THE TERROR: INFAMY -- B
Updated: Oct 6, 2019
This AMC series turns the real-life horror of Japanese-American internment camps into a handsomely produced and effective psychological thriller.
Despite the fact that there were precious few females either on screen or behind-the-scenes for the first season of AMC's supernatural thriller The Terror, I really enjoyed it. I'd read the Dan Simmons book it was based on, about a disastrous 1846 British expedition to the Arctic, and thought the adaptation was excellent. So I was excited to hear that the second season would be built around an entirely new story.
I was even more heartened to hear that it would be set within the historical backdrop of the World War II Japanese-American internment camps and be produced by George Takei (who's written and spoken extensively about his childhood memories of internment).
I was lucky enough to attend a screening of the premiere episode of The Terror: Infamy at the AAJA (Asian-American Journalists Association) gathering in Atlanta last week, followed by a Q&A with star Derek Mio, producer-actor George Takei, director Lily Mariye and executive producer-writer Alexander Woo, each of whom spoke eloquently about their connection to the story. Mio and Mariye also had relatives who'd been interned during World War II.
The handsomely produced premiere did not disappoint, again skillfully weaving a supernatural story -- this time a traditional kaidan, or Japanese ghost story -- into the compelling narrative. Infamy centers around the Nakayama family, led by an immigrant fisherman (Shingo Usami), and his son, Chester (Derek Mio), a budding photographer who's champing at the bit to get away from the close-knit Japanese community on Terminal Island -- and who's trying to keep his relationship with a Mexican-American nursing student under wraps.
The production values are off the chart, and seamlessly transport you to 1942 Southern California, where it doesn't take long for racism to rear its ugly head, or for strange, spooky things to start happening.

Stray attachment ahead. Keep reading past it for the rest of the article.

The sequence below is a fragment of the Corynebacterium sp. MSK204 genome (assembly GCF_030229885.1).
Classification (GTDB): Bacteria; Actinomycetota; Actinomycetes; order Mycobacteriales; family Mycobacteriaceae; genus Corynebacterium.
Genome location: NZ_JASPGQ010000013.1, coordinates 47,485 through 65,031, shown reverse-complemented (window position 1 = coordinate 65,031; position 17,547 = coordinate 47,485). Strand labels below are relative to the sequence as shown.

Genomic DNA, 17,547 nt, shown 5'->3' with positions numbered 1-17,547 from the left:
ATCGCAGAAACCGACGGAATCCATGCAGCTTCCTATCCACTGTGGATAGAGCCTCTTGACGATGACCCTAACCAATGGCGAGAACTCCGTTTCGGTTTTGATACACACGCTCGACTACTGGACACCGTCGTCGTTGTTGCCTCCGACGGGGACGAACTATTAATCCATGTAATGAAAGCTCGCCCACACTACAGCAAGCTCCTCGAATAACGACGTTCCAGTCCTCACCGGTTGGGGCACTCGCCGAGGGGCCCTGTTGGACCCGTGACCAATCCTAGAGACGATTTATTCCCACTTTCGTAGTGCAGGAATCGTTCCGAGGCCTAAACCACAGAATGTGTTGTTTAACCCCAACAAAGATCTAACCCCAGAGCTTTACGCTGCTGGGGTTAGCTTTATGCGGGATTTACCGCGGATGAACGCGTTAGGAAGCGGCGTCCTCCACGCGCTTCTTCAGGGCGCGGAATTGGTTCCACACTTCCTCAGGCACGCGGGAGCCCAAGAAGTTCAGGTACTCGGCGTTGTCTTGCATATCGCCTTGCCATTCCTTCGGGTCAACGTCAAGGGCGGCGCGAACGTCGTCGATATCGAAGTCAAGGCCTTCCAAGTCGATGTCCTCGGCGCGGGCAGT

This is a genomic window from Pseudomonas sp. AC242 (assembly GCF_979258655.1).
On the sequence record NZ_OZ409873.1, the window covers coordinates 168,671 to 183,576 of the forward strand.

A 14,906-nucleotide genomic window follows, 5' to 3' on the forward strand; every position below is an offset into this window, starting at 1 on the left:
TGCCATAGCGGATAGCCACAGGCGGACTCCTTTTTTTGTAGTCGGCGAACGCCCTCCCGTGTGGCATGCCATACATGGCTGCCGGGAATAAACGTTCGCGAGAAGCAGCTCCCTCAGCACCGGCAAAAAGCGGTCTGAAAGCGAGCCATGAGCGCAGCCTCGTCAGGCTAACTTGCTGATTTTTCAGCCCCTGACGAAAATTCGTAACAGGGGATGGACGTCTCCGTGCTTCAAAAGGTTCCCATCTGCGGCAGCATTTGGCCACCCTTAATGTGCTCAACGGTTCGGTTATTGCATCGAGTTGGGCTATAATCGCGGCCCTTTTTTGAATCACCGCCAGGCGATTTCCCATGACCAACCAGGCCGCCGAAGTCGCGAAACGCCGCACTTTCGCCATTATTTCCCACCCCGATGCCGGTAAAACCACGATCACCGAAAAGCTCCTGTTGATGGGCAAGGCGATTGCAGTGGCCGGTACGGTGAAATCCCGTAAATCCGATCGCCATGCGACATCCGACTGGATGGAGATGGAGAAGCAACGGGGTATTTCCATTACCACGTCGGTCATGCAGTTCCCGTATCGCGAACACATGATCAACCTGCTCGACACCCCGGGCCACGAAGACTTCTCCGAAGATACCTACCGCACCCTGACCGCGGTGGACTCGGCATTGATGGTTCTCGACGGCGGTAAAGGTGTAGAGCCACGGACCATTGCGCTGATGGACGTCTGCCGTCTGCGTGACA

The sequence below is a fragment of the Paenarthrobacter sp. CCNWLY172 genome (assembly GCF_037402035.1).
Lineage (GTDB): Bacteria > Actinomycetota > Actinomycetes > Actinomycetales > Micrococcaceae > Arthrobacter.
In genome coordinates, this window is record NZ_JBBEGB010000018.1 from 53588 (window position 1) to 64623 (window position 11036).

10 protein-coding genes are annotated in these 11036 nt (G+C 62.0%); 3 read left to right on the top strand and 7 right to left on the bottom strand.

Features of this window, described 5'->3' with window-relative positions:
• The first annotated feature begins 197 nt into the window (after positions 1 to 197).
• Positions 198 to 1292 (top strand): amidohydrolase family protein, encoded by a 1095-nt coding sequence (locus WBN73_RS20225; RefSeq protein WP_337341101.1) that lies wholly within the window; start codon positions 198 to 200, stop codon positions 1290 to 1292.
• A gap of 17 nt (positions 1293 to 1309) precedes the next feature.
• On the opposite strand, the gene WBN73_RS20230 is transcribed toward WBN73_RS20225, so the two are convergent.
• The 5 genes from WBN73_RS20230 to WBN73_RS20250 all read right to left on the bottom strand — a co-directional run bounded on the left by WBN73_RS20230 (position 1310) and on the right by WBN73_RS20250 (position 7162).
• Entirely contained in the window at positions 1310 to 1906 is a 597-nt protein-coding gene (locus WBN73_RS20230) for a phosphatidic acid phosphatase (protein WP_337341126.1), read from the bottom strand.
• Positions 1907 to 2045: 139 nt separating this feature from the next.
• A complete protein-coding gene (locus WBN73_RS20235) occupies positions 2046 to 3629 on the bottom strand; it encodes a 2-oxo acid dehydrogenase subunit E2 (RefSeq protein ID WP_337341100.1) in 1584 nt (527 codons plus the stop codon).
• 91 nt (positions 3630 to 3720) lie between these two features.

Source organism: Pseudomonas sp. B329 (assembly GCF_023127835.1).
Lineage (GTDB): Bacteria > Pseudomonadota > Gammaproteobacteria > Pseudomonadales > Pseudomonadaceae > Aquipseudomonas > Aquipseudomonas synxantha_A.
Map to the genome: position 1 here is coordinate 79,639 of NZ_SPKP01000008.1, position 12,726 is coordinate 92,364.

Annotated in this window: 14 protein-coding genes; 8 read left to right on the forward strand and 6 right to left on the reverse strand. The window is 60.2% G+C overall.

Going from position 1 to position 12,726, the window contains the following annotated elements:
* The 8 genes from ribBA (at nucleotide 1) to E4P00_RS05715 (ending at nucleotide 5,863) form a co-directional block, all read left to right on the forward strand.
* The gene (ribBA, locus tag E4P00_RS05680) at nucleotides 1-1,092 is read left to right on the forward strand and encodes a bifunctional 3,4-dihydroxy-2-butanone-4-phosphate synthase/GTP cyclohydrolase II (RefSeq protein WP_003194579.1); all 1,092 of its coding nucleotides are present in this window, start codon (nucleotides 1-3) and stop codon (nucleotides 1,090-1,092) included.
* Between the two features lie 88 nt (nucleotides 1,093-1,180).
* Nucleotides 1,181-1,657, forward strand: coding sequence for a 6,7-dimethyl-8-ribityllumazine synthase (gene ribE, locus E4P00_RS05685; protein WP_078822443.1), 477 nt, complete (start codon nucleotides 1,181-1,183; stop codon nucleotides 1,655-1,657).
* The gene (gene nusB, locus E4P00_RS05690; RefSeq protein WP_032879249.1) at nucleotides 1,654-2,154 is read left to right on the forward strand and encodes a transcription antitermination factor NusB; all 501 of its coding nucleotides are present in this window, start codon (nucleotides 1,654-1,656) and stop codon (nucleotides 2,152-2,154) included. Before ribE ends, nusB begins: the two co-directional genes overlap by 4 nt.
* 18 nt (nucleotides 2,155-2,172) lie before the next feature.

Woo says he's most excited about the "layers upon layers" aspect of the drama, in which a formerly powerless spirit may have returned to seek vengeance, while the Japanese-Americans themselves are the powerless victims of America's jingoism. There's a generational struggle here too, between the second-generation thirst for assimilation and their wiser elders who know it's not going to be that easy, not to mention the all-too-timely issue of an entire segment of the American population being vilified and imprisoned against their will.
And that's what television, at its best, can do best -- shine an empathetic light on the human price of this kind of needless suffering. This specific story has rarely been told before, and as Takei pronounced in his famously deep voice, "I'm very, very happy and proud that this series is telling this story on this massive scale."
I am a little concerned about the lack of an female presence in the series -- though the spirit herself may grow into an important character, but the behind-the-scenes bonafides are strong. There are four (yay!) female writers on the show -- Alessandra Dimona, Shannon Goss, Naomi Iizuka and Danielle Roderick -- and showrunner Woo relates that at least two of them have a historical family connection to the internment camps.
Also adding a strong female presence to the proceedings is Lily Mariye (who you may recall as Nurse Lily on ER), who's turned into a very successful episodic TV director. Looking forward to seeing what these 10 episodes have in store.